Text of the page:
Content 0.22 Liter (€61.32 * / 1 Liter)
€13.49 *

 

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Daler Rowney Acrylic Paint - System 3 Acrylic - Studio Set - 10 x 37 ml Daler Rowney Acrylic Paint - System 3 Acrylic -...
Set with 10 different acrylic paints in 37ml tubs. The System 3 acrylics are vibrant and highly pigmented. 
Content 0.37 Liter (€60.24 * / 1 Liter)
€22.29 *

 

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Daler Rowney Acrylic Paint - Simply Acrylic - Neon & Glow 6 x 12 ml Set Daler Rowney Acrylic Paint - Simply Acrylic -...
Set with 5 acrylic neon paints and 1 glow-in-the-dark paint. This set is ideally suited to paint vibrant images.
Content 0.072 Liter (€76.25 * / 1 Liter)
€5.49 *

 

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Daler Rowney Acrylic Paint - Simply Acrylic -12 x 12 ml Set Daler Rowney Acrylic Paint - Simply Acrylic -12...
Set with 12 acrylic paints in 12ml tubs. All colours can be mixed with one another and are suited for beginners, hobbyists and students.
Content 0.144 Liter (€41.60 * / 1 Liter)
€5.99 *

 

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Daler Rowney Acrylic Paint - Simply Acrylic - 6 x 12 ml Set Daler Rowney Acrylic Paint - Simply Acrylic - 6...
Set with 6 different acrylic paints in 12ml tubs. Simply Acrylics are easy to use and can be mixed with one another. 
Content 0.072 Liter (€55.42 * / 1 Liter)
€3.99 *

 

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Daler Rowney Acrylic Paint - Simply Acrylic - Starter Set - 16-pack Daler Rowney Acrylic Paint - Simply Acrylic -...
Acrylic Paint starter set for beginners. Set contains 12 acrylic paints in 12ml tubs, 3 acrylic brushes and one canvas.
€14.95 *

 

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Daler Rowney Acrylic Paint - Simply Acrylic - Paint Set - 40-pack Daler Rowney Acrylic Paint - Simply Acrylic -...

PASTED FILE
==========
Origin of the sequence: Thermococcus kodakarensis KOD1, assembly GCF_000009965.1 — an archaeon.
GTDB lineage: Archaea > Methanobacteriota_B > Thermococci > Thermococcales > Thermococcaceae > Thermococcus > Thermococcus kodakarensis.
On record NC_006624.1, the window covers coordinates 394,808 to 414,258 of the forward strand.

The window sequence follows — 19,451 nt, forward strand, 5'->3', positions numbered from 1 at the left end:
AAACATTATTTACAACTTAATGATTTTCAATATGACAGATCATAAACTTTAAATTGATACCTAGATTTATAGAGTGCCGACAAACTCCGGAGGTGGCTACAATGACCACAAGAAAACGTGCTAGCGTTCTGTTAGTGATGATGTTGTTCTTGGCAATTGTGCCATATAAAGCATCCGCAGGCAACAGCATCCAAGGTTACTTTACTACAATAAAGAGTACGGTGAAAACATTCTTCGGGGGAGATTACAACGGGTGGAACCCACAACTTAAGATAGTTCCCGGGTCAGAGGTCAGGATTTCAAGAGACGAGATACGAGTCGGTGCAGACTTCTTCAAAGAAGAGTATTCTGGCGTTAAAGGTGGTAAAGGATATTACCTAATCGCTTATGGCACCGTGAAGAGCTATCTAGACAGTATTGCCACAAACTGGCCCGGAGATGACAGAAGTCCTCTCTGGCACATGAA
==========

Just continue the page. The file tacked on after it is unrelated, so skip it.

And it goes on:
Acrylic Paint Set Set with 34 different acrylic paints, 4 brushes, an instruction for mixing colours and one metal case.
Content 0.612 Liter (€45.41 * / 1 Liter)
€27.79 *

 

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Daler Rowney Acrylic Paint - Simply Acrylic Daler Rowney Acrylic Paint - Simply Acrylic
Luminous acrylic paints for beginners, hobbyists and students. Available in 75 ml tubs, 250 ml bottles and 750 ml bottles.
Content 0.075 Liter (€24.53 * / 1 Liter)
€1.84 *

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Daler Rowney Acrylic Paint - System 3 Acrylic Daler Rowney Acrylic Paint - System 3 Acrylic
Highly pigmented, vibrant acrylic paints for experienced hobbyists and professional artists. Available in 59 ml and 50 ml tubs.
Content 0.059 Liter (€46.78 * / 1 Liter)
€2.76 *

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Interesting facts about acrylic paints

Acrylic painting is one of the most popular painting techniques of modern times. Acrylic paints were developed in the 1950s and have steadily gained popularity. Today, their properties make them a much-used and popular paint. Acrylic paints are suitable for beginners, students, hobby artists and professionals. The short drying time of acrylic paints makes it possible to work quickly, especially compared to oil paints. As soon as acrylic paints are dry, they lose their water solubility and do not mix with freshly applied paint, nor do they come off when getting wet.